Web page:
The practice of medicine often requires you to make the most of the tragic situation, to learn from the disease to help people stay healthy. Look no further than the act of organ donation. The donor’s selfless act can turn the loss of hope into the sickest patients – those most in need of organ transplantation from the United Organs Sharing Network (UNOS), the national transplant system. Each organ donor has the potential to save up to eight lives and improve the quality of life of 75 others. So many of us check the organ donor field in our driver’s license, often without much thought. One of the great paradoxes of medicine is that the end of one life can give others a chance to live. When we think about the benefits of breakthrough therapy or the clinical impact of individual life, it’s always a one-on-many story.
I have spent most of the last decade building a dedicated team focused on improving precision medicine through data and technology – which in itself is a one-to-many model. As the entire industry has made tremendous progress in using data to inform medical research and decisions at the time of care, it enlightened us: Why should data be treated differently by authorities?
When data from a variety of sources – including electronic health records, pathology slides and X-ray scans and genomic sequencing results – are combined and de-identified across the healthcare system, we can make significant progress in therapeutic discovery and development and find better options. for treatment . This longitudinal view of the current cancer landscape, what works and what doesn’t, can help researchers identify gaps where new treatments are most needed. Think of it as a system like UNOS, but for data. Real-world evidence is used to guide the treatment of other patients more accurately and effectively. Applying the data lens to healthcare, it is fair to say that the history of medicine is the progressive application of knowledge to biology. In our time, patient data has become the most complex expression of applicable knowledge. So what can we do to make it a multi-to-many model?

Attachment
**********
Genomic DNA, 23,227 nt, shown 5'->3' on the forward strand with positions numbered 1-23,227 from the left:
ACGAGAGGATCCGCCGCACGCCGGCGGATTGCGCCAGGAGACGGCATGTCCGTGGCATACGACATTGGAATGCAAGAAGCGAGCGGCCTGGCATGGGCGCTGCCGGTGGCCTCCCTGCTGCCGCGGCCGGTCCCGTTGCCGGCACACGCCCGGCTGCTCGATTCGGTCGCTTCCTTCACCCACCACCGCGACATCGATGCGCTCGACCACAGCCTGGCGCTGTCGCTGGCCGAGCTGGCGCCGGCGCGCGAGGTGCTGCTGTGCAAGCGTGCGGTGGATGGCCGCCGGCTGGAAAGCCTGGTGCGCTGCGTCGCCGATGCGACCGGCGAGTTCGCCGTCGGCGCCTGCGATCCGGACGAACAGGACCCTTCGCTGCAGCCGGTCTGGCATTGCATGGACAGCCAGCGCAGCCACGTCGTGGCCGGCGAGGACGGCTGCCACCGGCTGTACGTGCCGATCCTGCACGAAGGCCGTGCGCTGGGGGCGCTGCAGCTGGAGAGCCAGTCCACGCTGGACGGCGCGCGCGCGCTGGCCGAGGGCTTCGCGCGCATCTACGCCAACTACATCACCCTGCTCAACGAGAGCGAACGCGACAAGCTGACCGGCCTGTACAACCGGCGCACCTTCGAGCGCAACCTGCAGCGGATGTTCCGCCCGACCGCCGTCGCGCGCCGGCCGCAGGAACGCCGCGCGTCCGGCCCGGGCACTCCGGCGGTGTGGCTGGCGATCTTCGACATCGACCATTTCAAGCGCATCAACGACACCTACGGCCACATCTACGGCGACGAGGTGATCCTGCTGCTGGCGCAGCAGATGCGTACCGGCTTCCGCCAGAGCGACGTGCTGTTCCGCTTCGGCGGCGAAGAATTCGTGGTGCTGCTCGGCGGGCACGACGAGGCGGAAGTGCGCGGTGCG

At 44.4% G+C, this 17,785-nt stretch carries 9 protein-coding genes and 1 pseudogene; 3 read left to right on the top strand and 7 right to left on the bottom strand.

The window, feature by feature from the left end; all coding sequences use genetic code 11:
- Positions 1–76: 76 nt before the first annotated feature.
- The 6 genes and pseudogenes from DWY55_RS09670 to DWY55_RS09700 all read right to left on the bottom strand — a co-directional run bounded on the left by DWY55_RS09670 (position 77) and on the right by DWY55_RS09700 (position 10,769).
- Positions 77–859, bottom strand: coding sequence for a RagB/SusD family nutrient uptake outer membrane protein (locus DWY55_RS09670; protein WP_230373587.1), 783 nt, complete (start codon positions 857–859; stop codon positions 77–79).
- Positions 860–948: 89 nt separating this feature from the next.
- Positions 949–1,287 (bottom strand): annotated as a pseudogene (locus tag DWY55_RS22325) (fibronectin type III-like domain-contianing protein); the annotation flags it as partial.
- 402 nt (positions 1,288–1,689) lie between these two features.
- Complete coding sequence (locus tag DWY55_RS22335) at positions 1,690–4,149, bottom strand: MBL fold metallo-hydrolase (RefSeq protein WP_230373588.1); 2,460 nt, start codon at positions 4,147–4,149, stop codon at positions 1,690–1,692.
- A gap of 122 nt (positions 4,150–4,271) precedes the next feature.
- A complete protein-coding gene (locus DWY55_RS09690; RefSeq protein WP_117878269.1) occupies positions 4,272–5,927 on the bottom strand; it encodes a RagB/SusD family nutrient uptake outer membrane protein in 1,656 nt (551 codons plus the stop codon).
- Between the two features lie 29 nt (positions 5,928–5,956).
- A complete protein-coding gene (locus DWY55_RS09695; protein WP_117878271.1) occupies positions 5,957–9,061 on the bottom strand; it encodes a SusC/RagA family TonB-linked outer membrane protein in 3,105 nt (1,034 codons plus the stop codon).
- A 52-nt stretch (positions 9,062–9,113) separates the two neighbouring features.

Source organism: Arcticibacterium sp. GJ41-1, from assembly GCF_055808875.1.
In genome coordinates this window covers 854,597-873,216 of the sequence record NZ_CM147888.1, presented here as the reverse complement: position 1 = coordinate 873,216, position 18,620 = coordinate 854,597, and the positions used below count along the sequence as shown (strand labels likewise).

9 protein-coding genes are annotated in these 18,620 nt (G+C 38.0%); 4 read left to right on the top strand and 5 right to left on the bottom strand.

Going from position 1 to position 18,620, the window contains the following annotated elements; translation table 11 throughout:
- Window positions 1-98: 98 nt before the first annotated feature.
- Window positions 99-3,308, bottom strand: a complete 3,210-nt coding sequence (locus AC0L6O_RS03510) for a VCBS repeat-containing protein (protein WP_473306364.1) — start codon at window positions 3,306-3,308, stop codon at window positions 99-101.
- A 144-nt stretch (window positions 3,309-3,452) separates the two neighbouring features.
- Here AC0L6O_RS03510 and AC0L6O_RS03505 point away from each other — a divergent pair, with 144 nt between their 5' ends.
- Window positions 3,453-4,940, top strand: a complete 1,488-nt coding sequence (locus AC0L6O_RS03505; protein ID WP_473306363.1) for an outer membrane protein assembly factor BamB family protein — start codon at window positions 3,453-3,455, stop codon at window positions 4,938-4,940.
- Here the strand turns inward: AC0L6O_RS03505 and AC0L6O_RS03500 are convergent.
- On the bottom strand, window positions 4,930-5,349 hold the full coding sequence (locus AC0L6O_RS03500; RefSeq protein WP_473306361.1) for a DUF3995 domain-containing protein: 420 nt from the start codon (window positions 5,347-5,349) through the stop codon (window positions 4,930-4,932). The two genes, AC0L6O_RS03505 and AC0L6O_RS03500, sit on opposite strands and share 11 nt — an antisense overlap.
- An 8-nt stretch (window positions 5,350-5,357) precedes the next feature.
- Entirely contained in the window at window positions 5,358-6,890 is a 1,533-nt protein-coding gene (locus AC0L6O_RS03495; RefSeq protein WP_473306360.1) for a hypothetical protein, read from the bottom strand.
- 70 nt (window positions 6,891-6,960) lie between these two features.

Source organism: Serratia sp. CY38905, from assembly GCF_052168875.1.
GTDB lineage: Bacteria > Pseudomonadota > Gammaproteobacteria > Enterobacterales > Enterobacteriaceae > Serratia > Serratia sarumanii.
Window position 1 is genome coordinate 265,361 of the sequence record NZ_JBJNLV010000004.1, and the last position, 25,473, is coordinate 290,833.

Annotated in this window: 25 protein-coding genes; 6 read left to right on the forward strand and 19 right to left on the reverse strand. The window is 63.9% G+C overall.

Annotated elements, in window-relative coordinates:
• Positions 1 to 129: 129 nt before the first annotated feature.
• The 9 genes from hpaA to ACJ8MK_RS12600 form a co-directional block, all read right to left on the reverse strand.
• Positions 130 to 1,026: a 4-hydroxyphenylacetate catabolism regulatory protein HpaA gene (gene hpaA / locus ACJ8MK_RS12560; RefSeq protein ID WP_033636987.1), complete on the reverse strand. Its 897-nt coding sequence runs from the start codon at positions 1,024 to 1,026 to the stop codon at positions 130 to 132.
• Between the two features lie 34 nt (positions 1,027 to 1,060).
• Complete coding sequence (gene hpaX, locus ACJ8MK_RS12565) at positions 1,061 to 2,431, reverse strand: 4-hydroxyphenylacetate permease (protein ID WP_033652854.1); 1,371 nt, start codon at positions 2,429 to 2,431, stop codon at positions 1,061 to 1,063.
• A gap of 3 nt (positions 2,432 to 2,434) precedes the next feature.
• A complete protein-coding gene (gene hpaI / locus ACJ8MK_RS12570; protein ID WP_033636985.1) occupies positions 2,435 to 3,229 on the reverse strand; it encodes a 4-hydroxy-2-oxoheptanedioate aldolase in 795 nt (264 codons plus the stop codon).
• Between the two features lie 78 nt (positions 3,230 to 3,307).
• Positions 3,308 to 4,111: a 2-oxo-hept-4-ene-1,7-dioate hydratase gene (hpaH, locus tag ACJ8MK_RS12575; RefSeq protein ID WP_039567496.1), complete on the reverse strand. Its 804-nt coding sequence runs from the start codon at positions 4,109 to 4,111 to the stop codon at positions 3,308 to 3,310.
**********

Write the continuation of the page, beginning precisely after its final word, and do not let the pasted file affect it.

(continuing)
A decade ago, if a patient responded well to a new therapy, that was the limit of the information learned. The doctor couldn’t be sure that the next patient to walk through the door would experience the same thing. But now, with data-driven insights made possible by the use of artificial intelligence that allows researchers to quickly interpret vast amounts of clinical information to extract unique insights, there is much more information about treatment choices and solutions. From these data, connections can be made that could explain certain positive outcomes among patients, whether specific tumor biomarkers or hereditary signals. The more de-identified patient data can be collected, organized, and harmonized, the greater the chance of finding the next breakthrough in care and, potentially, the difference between life and death for future patients.
Like the organs, health data is powerful. When properly protected and identified in accordance with applicable laws and regulations – as is the case with organ donation – the data can enable physicians and researchers to learn from today’s patients’ experiences to help tomorrow’s. We are already seeing it being implemented successfully every day when doctors use data to personalize the care of each of their patients by identifying targeted therapies and promising clinical trials.
So how do we get there? According to UNOS, organ transplants were managed entirely by individual hospitals only until the 1970s; however, we are still there with data that is managed at the level of an individual health system, with little infrastructure that allows the sharing of unidentified data nationwide. We can only make the best use of data if it is harmonized across the industry and includes all patient populations. We need to remove technological barriers (eg interoperability, data standardization), share data between hospitals and healthcare institutions, and work together to create insights that will help generations of patients.
Health data can be as valuable as organ donation, especially in oncology. But while the diagnosis of cancer will always be devastating, we may be able to improve the care provided by insights from collective de-identified patient data to turn those experiences into hope.
Eric Lefkofsky is the founder and CEO of Tempus.